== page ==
Sweden's Stena Line has unveiled the world’s first methanol-fuelled ferry, the 2001-built Stena Germanica. Stena opted to try out methanol as a fuel to meet strict emission regulations, rather than liquefied natural gas or distillate fuels, believing it will be more economic for the company in the long run. Half of the €22m ($28m) project cost has been funded by the European Commission as it meets the criteria for Brussels' plans to green the region’s transport chain.
The Stena conversion saw one of the Stena Germanica’s four Wärtsilä four-stroke engines being modified by the engine maker to run off methanol. The preparatory work, which includes special pipeworks, has been done in such a way that if initial tests go well, the other engines will be converted during the year while the vessel is in service.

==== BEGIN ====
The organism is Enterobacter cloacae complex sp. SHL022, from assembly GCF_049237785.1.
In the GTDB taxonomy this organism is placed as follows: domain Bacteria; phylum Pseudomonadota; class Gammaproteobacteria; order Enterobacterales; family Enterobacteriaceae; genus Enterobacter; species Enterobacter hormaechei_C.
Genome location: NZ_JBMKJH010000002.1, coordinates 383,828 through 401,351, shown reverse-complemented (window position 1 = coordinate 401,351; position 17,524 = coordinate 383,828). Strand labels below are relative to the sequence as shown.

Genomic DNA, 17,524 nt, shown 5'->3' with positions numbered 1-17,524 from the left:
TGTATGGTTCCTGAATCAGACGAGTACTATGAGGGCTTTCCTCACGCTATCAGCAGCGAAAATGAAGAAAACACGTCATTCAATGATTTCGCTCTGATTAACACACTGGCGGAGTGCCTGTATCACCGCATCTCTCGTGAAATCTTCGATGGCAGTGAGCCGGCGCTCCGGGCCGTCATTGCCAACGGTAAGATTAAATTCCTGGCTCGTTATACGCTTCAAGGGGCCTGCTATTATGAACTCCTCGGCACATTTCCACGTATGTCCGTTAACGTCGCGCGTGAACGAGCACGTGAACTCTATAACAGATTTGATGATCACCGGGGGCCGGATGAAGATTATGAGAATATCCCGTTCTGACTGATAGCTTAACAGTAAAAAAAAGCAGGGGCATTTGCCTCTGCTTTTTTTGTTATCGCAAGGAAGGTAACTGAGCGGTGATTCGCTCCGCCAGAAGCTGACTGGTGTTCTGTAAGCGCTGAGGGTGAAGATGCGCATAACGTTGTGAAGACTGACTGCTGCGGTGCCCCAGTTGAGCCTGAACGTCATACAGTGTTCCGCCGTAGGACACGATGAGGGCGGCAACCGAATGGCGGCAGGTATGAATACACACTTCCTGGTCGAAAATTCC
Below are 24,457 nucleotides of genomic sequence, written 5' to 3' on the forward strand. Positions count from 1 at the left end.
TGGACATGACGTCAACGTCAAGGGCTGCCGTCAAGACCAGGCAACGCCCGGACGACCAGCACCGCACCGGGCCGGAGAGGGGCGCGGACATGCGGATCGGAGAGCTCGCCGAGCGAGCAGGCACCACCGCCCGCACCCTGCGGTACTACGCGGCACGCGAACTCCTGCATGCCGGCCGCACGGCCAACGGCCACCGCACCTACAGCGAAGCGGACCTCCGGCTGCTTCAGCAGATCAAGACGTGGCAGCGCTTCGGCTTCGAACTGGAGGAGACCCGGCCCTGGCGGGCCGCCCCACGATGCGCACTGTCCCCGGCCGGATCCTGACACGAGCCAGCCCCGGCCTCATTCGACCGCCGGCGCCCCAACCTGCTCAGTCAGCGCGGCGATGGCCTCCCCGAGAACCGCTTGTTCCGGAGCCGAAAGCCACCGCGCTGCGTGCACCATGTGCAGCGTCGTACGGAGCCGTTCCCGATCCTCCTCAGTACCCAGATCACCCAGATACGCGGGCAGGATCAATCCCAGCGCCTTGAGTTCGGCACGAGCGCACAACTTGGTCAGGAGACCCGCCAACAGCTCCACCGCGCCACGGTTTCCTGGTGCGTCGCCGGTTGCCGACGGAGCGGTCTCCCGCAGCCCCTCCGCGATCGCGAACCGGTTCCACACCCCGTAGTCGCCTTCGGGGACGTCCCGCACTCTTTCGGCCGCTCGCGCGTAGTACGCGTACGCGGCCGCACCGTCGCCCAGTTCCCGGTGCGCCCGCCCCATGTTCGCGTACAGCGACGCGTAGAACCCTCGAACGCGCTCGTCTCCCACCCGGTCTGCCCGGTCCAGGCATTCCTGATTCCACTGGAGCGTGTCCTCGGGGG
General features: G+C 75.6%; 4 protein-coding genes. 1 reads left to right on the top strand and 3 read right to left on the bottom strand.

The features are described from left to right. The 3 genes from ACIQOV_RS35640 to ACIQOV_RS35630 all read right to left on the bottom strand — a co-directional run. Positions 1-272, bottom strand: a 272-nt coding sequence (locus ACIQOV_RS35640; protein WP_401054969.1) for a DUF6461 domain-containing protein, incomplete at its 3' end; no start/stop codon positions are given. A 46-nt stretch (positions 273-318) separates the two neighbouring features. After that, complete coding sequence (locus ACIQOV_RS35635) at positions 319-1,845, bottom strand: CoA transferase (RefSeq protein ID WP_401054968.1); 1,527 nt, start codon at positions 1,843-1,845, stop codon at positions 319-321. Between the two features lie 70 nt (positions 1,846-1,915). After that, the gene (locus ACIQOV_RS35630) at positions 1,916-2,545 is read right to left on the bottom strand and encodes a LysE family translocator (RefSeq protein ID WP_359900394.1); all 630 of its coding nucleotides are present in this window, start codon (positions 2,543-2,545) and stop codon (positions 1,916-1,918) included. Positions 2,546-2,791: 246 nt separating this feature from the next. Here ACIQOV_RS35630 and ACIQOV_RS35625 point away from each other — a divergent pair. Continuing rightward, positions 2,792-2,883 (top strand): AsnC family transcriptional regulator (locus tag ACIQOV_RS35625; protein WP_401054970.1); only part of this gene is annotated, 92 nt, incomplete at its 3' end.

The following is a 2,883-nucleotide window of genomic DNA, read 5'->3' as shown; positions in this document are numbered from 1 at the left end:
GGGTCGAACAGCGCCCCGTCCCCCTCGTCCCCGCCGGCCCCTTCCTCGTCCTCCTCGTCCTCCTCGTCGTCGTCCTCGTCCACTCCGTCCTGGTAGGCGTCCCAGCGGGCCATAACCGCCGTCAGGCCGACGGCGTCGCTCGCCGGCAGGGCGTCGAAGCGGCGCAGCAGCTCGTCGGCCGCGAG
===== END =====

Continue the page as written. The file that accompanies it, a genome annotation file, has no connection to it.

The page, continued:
The latest vessel by Hobart shipbuilder Incat left Tasmanian waters for a new home in Japan. AKANE is an 85 metre wave piercer and becomes the first high-speed passenger and car carrier to operate for Sado Kisen from Niigata and Naoetsu, on the west coast of Japan, to the Sado Island ports. It will take 692 passengers and crew with vehicle deck space for 151 cars or 330 truck lane metres. AKANE is powered by four Caterpillar diesel engines, each rated at 5,650kW, and driving four Wärtsilä waterjets. Company chairman Bob Clifford said he is in negotiations for further work and will be going to Tokyo soon to talk to potential clients.